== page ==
Interested in Beijing?
We'll send you updates with the latest deals, reviews and articles for Beijing each week.
Get out and explore the less well-known areas of Beijing. Okay, and some well-known ones, too.
The Bell Tower of Beijing is one of the lesser-known sites. The Tower was built in 1272 CE but was burnt down shortly thereafter, rebuilt in 1420... and just as promptly burnt down again. In 1745 it was rebuilt during the reign of the Emperor Qianlong, this time for keeps.
The Bell Tower was built so sturdily that the only damage it suffered from an earthquake in 1976 was the loss of a single stone animal head decorating the roof. The nightly peals of the bell can be heard from over 20 kilometers away.
As for the site itself, it gives an amazing view of Beijing, especially the ever-vanishing Hutongs, and the nearby Drum Tower is also a site to see. Definite recommend.
Beihai Gongyuan, meaning North Sea Park, was literally dug into being by the Mongols, who couldn't take Beijing's hot climate. It remains one of the biggest bodies of water in Beijing and served for centuries as a palace for the Emperors.
The Park is big, so plan on spending a few hours there at least. Definitely check out the White Dagoba (Bai Ta), in the center island. It houses many Buddhist relics, caves and other great finds. It also gives a great view from the top - but be prepared for a climb!
Finally, don't miss the Fangshan Restaurant on the north side of Qiong Island. It serves up the same foods upon which the Emperors used to dine. It's expensive, but worth it.
The fee for admission at Beihai Park is only about 5 yuan, which is about 60 cents. Definitely worth it!
Ever tried fried silkworm? Roast egg with chick? Perhaps some snake, sea horses or grass hoppers? No, never? Well, the Night Market is the place to start!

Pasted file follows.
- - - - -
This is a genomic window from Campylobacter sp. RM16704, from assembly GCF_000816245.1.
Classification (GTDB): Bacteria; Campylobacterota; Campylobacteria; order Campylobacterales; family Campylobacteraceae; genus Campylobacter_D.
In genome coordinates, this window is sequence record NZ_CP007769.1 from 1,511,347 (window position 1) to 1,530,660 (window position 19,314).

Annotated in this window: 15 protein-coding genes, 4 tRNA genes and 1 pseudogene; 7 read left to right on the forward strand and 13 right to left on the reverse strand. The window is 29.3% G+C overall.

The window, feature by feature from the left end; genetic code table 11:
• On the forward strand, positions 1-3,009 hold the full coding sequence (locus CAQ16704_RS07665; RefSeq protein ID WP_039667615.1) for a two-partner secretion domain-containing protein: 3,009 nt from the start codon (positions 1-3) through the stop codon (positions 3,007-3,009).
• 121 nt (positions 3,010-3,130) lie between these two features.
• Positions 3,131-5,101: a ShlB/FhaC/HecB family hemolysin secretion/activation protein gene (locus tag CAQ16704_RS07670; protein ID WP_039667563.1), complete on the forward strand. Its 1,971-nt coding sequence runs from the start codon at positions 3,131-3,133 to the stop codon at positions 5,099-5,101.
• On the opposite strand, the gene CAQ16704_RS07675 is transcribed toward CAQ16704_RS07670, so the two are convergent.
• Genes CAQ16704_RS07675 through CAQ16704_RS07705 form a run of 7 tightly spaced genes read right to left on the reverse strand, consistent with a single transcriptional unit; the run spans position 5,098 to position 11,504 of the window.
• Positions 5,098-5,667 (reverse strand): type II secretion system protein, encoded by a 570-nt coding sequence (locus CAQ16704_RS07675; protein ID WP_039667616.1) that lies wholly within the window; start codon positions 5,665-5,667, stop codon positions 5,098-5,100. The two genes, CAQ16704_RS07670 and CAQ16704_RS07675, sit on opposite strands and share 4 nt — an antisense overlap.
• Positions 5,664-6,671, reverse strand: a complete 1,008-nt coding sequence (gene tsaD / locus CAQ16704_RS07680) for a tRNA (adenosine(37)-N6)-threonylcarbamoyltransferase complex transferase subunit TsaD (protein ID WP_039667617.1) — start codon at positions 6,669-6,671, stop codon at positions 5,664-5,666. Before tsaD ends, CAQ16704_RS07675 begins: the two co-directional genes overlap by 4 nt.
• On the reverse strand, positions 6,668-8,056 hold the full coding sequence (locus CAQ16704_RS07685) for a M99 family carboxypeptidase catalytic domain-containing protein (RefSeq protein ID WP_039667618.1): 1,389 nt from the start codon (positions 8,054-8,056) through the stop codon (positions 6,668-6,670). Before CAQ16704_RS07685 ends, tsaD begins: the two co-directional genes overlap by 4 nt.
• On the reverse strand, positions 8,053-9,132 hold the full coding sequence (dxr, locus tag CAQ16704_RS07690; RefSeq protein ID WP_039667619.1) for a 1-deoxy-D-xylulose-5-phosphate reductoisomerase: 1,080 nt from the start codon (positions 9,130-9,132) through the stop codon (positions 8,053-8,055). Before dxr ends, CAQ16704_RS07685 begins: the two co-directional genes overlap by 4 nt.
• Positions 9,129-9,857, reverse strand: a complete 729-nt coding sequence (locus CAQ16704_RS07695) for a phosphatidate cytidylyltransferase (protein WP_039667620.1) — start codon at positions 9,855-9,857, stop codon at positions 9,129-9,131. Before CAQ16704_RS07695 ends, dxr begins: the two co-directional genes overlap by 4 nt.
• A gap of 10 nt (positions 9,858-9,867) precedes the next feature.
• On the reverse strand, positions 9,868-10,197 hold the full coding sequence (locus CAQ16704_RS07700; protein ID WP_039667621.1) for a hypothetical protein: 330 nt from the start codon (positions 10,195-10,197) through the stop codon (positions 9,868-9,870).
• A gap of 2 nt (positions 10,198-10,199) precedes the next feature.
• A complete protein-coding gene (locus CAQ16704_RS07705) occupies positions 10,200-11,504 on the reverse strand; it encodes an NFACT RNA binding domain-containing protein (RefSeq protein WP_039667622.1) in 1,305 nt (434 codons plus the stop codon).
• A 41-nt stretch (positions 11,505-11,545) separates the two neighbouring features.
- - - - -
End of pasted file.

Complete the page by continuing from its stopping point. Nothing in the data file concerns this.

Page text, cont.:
It offers everything, and I do mean EVERYTHINGthat you could ask for (and most of which that you didn't).
For the truly adventurous. Weak stomaches need not apply.
The product of Jesuit astronomical knowledge, the observatory is host to a variety of 17th and 18th century globes, astrolabes, quadrants, theodolites and every other astronomical device under the sun.
See where East met West, and get a great view of Beijing to boot.
When you think of China, you think of hutongs. The name means an alley, and the thousands of hutongs, ever shrinking, which dot Beijing lay as silent testament to the old city. Built anywhere from the 13th to the 17th centuries, these quaint houses contain a vibrant life not seen in the high-rise apartments.
Many of these are located right next to Beihai Park, so take a bike and just cycle through area. No schmaltzy tourist traps here --- this is real Beijing life.
Don't be fooled by the name. While the Pearl Market does sell its name-sake, it also sells just about everything else. If you want to bone up on your bargaining skills, check this place out. Just remember, a lot of it is knockoff, so be wary if you plan on buying pearls (better to bring along a guide, if possible).
As for the discounts, if you pay more than 50% of what they originally ask, you got ripped off. Enjoy!
Ever had the urge to fire a machine gun? Pop out a rocket-propelled grenade? Snipe a target from downrange?
The China North International Shooting Range, located on the far outskirts of Beijing, has something for the Rambo in all of us. Payment is by the bullet (or anti-tank missile, if that's your preference) and is pretty expensive by Chinese standards. Still, where else are you going to get to fire an AK-47?